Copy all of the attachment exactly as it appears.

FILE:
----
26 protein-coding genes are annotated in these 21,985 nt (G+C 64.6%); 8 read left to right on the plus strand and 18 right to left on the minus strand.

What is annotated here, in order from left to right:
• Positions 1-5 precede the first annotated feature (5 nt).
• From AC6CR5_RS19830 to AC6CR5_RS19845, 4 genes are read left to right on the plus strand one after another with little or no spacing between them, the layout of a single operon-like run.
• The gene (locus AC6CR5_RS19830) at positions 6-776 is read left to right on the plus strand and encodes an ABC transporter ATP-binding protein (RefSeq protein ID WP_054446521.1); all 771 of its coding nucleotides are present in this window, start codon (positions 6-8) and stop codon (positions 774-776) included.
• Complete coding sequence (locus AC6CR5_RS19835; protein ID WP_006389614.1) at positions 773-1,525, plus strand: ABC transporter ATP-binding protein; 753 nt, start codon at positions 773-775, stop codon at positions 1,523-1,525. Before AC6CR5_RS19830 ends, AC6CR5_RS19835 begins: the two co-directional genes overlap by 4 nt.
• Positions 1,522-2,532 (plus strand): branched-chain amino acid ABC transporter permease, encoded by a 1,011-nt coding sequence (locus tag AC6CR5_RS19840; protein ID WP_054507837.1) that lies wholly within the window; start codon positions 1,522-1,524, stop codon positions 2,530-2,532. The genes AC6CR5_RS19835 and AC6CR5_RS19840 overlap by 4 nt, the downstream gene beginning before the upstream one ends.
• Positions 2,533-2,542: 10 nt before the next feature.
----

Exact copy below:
26 protein-coding genes are annotated in these 21,985 nt (G+C 64.6%); 8 read left to right on the plus strand and 18 right to left on the minus strand.

What is annotated here, in order from left to right:
• Positions 1-5 precede the first annotated feature (5 nt).
• From AC6CR5_RS19830 to AC6CR5_RS19845, 4 genes are read left to right on the plus strand one after another with little or no spacing between them, the layout of a single operon-like run.
• The gene (locus AC6CR5_RS19830) at positions 6-776 is read left to right on the plus strand and encodes an ABC transporter ATP-binding protein (RefSeq protein ID WP_054446521.1); all 771 of its coding nucleotides are present in this window, start codon (positions 6-8) and stop codon (positions 774-776) included.
• Complete coding sequence (locus AC6CR5_RS19835; protein ID WP_006389614.1) at positions 773-1,525, plus strand: ABC transporter ATP-binding protein; 753 nt, start codon at positions 773-775, stop codon at positions 1,523-1,525. Before AC6CR5_RS19830 ends, AC6CR5_RS19835 begins: the two co-directional genes overlap by 4 nt.
• Positions 1,522-2,532 (plus strand): branched-chain amino acid ABC transporter permease, encoded by a 1,011-nt coding sequence (locus tag AC6CR5_RS19840; protein ID WP_054507837.1) that lies wholly within the window; start codon positions 1,522-1,524, stop codon positions 2,530-2,532. The genes AC6CR5_RS19835 and AC6CR5_RS19840 overlap by 4 nt, the downstream gene beginning before the upstream one ends.
• Positions 2,533-2,542: 10 nt before the next feature.